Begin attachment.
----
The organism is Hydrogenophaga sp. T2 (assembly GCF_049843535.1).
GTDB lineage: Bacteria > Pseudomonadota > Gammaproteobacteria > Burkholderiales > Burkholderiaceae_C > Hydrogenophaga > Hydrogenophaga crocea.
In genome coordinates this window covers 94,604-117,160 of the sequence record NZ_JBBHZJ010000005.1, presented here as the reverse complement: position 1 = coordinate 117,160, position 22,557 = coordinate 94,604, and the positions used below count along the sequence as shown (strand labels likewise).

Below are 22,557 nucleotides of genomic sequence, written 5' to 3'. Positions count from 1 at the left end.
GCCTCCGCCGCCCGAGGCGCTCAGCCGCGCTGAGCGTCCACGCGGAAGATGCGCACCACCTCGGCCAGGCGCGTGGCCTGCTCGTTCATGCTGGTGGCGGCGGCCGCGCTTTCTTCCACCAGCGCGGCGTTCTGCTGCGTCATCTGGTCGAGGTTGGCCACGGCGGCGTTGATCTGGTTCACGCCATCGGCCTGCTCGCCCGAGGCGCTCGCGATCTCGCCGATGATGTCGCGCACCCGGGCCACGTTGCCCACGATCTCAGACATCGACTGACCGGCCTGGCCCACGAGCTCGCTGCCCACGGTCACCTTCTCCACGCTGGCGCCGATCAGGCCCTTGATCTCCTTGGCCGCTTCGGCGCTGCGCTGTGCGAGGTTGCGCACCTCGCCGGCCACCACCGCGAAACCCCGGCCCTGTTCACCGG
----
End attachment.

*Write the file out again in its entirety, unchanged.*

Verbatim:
The organism is Hydrogenophaga sp. T2 (assembly GCF_049843535.1).
GTDB lineage: Bacteria > Pseudomonadota > Gammaproteobacteria > Burkholderiales > Burkholderiaceae_C > Hydrogenophaga > Hydrogenophaga crocea.
In genome coordinates this window covers 94,604-117,160 of the sequence record NZ_JBBHZJ010000005.1, presented here as the reverse complement: position 1 = coordinate 117,160, position 22,557 = coordinate 94,604, and the positions used below count along the sequence as shown (strand labels likewise).

Below are 22,557 nucleotides of genomic sequence, written 5' to 3'. Positions count from 1 at the left end.
GCCTCCGCCGCCCGAGGCGCTCAGCCGCGCTGAGCGTCCACGCGGAAGATGCGCACCACCTCGGCCAGGCGCGTGGCCTGCTCGTTCATGCTGGTGGCGGCGGCCGCGCTTTCTTCCACCAGCGCGGCGTTCTGCTGCGTCATCTGGTCGAGGTTGGCCACGGCGGCGTTGATCTGGTTCACGCCATCGGCCTGCTCGCCCGAGGCGCTCGCGATCTCGCCGATGATGTCGCGCACCCGGGCCACGTTGCCCACGATCTCAGACATCGACTGACCGGCCTGGCCCACGAGCTCGCTGCCCACGGTCACCTTCTCCACGCTGGCGCCGATCAGGCCCTTGATCTCCTTGGCCGCTTCGGCGCTGCGCTGTGCGAGGTTGCGCACCTCGCCGGCCACCACCGCGAAACCCCGGCCCTGTTCACCGG